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Houston Rockets 100, New York Knicks 98 – All’s well that ends well

Coming off a disappointing loss to Sacramento, this was a key game for the Rockets to get back on track. Some bad habits have been forming that it would have been nice to see broken, but more important was to get a win to stop the team from sliding any further down the Western Conference standings. They weren’t perfect, and they left it late, but eventually they hung on for an important win.

  • In what is by now a very familiar trend, Harden decided to monopolize the ball in the clutch. They had stretched the lead up to 5, but on repeated possessions he ran the clock down without getting a good shot out of it. While watching this game, it occurred to me that there are two types of Harden isolations. In the good, acceptable ones he faces up his defender prior to using his dribble and keeps his head up. Often these end up with him whipping the ball to a team-mate whose defender has cheated off him slightly too much, but he can also work out of the triple threat to get the step on his defender. In the bad type of isolation, he tends to have a live dribble. In that situation, he is much less likely to consider passing, and especially in late-game situations he has a tendency to go for fancy side-to-side dribbles instead of wriggling his way towards the rim. Unfortunately the late game possessions were more of the latter type, and we saw the perils of that approach when he accidentally dribbled the ball off his foot and was lucky not to give the Knicks a fast break.
  • It’s worth bearing in mind – you have to balance any criticism of Harden with an acknowledgement that he pretty much single-handedly kept the Rockets’ offence going in the second half of this game. He finished with 37 points and 6 assists, and there were stretches of the game where he seemed to be the only player capable of making a shot. The timely threes and trips to the line are a huge asset to the team and in my mind it’s worth taking the bad with the good. It’s just frustrating given that there’s no good reason that you couldn’t keep the positives and get rid of the negatives.
  • Despite the hero-ball, the Rockets were able to come away with the victory. This was thanks to a combination of actually getting some stops in the late game for once and some terrible decision making from the Knicks. A few weeks ago Bargnani was rightly pilloried for launching a three when all he had to do was hold onto the ball. You would have thought that the team would have learned its lesson from that, but apparently not. With 20 seconds left on the clock and the scores tied at 100, the Knicks corralled an offensive rebound. All they had to do was hold for the last shot, but instead they passed the ball to JR Smith at the top of the arc who promptly missed a three. The Rockets got the board and to compound the error, a foul while fighting for the ball put Brooks on the line. So instead of having the last shot and a chance to win the game in regulation, the Knicks got the ball back with 17 seconds and needing to score to avoid losing. A huge swing and a lucky break in the Rockets’ favour.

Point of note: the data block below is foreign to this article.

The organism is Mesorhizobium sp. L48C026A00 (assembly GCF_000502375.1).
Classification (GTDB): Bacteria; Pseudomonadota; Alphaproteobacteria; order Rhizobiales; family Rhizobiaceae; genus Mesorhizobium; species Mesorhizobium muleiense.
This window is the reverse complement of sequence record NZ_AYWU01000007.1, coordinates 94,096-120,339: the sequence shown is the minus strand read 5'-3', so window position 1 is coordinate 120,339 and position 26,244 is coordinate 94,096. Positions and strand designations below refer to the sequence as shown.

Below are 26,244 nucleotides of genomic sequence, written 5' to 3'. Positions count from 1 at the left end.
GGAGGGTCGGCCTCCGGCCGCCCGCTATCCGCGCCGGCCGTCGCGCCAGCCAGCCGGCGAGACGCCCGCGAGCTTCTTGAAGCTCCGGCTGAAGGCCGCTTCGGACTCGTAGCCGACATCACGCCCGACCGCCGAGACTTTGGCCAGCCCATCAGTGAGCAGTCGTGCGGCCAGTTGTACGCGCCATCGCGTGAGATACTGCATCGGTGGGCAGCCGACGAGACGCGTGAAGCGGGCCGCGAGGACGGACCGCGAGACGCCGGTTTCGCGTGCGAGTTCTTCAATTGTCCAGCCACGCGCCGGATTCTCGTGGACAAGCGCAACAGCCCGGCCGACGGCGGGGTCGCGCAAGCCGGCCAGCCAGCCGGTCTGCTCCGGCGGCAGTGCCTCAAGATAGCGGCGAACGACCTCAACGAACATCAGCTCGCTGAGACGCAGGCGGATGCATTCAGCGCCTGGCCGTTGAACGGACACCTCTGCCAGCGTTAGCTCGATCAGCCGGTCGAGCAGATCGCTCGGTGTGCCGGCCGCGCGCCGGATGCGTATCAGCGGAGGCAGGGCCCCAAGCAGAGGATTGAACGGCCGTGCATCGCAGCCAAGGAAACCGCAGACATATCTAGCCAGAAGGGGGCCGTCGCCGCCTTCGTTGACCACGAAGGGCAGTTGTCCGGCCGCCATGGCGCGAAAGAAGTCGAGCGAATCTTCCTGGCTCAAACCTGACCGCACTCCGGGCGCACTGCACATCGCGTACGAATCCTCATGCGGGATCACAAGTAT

• There’s not much you can do about Carmelo – despite playing on a sprained ankle he was too good in the post for Parsons. What you can do, however, is keep tabs on the Knicks’ outside shooters. The Rockets started out doing this very well – I was impressed initially by the extra attention the defenders seemed to be paying to their men on the perimeter. However, as the game wore on that effort started to lapse and shooters started to get free. Iman Shumpert took special advantage of the freedom he was afforded as he buried 6 of 6 outside shots (all of them open). Sometimes shooters get hot, but here the Rockets gave him so much space it was not particularly surprising that he made a high percentage and this inattention was a huge part of why the game was close down the stretch.
  • Once again it felt like Howard did not get enough touches in the post. He was rarely saw the ball in the second half, and with the offence generally looking anaemic he should probably have been fed a bit more often.
  • On a related note, it was good to see Greg Smith back in the rotation. I’ve been a bit concerned by some of the minute totals Howard has been putting up in past games (even with Smith, he still had 38 minutes tonight), but hopefully McHale will be able to rejig the rotation in future games to keep Dwight’s minutes a little lower.
  • Harden kept trying to throw a lob to Terrence Jones in the first half. The first few times it was slow and telegraphed and the Knicks had defenders in place to snuff it out. It doesn’t look like a good option in the half court set, but when they tried it on the fast break it connected rather well. Perhaps it’s something they’ve been practising in their days off?

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